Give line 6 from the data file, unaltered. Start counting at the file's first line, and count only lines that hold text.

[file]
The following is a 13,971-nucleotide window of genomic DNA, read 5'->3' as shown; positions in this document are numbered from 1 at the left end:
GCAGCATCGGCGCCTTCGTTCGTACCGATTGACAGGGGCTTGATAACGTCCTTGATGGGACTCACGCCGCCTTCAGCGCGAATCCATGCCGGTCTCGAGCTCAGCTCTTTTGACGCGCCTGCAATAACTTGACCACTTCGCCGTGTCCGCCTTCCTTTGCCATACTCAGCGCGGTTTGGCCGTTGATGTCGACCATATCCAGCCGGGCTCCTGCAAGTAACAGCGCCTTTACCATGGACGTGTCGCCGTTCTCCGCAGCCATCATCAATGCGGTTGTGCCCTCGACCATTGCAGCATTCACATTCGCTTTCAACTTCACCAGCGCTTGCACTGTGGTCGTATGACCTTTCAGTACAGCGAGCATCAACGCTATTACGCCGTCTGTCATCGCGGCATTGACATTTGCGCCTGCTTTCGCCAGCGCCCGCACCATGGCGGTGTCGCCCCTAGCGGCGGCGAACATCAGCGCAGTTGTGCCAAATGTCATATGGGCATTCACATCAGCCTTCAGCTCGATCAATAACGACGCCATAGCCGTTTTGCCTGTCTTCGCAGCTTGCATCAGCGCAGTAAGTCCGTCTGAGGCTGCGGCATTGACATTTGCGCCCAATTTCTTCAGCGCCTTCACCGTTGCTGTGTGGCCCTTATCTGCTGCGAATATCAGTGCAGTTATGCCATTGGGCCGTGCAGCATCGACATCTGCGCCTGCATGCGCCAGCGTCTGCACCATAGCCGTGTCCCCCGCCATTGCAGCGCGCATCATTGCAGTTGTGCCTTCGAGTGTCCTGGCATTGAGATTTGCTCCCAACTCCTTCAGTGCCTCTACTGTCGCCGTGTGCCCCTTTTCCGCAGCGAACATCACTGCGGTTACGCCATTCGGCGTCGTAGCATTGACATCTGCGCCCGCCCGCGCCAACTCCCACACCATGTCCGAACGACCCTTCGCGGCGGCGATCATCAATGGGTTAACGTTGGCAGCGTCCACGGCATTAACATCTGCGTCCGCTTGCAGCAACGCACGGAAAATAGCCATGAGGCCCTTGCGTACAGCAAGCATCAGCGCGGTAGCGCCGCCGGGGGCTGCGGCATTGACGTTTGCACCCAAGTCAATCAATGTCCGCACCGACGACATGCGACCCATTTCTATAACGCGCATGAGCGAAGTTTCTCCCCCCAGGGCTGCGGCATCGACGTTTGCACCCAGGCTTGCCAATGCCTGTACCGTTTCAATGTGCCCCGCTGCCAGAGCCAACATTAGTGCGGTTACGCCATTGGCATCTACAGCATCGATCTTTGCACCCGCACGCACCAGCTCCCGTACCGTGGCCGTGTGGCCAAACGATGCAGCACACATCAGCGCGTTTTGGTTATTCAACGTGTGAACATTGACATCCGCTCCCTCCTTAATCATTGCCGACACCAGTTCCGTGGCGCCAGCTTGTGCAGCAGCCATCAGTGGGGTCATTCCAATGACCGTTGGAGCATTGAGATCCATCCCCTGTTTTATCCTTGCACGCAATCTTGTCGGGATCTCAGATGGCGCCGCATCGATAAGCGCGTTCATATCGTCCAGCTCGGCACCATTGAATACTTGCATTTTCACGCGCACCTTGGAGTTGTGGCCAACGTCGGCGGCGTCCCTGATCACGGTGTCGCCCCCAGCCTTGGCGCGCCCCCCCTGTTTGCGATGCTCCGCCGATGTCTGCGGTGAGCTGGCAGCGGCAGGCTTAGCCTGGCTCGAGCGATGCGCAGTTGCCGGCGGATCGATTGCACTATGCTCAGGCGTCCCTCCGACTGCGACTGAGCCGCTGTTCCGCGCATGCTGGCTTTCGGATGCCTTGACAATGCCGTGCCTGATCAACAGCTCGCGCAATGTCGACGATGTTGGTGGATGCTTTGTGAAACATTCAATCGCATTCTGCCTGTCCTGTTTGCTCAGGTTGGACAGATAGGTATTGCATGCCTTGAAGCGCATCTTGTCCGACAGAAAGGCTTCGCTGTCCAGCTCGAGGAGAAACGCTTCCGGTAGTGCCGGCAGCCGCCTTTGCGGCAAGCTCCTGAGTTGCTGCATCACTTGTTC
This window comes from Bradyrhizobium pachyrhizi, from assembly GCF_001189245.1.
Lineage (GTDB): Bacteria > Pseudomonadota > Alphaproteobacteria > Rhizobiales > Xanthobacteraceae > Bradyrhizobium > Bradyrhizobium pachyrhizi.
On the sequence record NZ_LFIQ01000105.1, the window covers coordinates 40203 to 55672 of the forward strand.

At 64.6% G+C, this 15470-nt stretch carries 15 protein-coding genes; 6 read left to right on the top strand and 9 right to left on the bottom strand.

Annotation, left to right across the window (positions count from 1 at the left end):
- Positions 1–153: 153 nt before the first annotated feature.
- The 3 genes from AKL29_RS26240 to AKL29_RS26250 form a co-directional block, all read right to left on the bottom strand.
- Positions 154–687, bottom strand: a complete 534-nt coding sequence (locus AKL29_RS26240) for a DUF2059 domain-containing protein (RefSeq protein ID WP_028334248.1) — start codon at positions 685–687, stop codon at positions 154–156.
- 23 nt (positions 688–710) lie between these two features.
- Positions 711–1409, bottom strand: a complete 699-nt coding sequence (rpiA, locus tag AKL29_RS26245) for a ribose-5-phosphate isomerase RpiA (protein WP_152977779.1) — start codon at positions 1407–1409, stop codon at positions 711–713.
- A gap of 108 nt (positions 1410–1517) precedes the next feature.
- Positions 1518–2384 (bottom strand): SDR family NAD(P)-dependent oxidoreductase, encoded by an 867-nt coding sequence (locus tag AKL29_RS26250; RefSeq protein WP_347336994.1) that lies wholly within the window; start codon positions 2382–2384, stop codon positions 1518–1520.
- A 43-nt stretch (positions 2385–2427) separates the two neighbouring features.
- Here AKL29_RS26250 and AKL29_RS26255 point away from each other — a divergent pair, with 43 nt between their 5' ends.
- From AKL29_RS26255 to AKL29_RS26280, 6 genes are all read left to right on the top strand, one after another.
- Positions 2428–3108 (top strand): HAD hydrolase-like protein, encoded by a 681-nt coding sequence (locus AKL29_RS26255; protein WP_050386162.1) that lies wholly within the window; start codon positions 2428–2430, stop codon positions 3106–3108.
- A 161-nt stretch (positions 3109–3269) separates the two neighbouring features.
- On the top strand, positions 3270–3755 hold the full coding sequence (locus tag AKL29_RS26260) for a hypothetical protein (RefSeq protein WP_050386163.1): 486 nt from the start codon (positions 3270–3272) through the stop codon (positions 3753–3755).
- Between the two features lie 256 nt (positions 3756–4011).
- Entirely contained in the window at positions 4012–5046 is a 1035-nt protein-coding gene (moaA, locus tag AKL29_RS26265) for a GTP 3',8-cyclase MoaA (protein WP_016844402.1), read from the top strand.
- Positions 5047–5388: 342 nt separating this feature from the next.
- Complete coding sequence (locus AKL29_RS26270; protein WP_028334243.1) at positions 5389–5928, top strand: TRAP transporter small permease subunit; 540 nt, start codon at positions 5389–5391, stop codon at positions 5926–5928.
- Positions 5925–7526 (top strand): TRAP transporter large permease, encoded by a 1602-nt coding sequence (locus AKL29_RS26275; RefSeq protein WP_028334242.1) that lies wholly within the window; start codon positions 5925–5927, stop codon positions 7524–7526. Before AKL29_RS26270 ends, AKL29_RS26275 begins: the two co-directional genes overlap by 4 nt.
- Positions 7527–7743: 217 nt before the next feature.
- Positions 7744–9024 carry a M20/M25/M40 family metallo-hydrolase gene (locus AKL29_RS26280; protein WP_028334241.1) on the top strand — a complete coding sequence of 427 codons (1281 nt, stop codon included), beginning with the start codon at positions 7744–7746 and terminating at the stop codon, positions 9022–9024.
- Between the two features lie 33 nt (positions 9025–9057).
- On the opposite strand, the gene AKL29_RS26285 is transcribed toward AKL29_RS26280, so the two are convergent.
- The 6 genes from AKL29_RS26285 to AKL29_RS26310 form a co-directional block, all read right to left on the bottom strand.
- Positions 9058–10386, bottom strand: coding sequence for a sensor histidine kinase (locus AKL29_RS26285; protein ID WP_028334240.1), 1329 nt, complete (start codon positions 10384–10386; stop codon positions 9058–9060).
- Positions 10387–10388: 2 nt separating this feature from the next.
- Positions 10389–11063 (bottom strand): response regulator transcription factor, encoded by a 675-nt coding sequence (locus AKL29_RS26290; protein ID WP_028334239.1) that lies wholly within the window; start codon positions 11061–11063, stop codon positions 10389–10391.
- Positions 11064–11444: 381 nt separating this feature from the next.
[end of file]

At 64.6% G+C, this 15470-nt stretch carries 15 protein-coding genes; 6 read left to right on the top strand and 9 right to left on the bottom strand.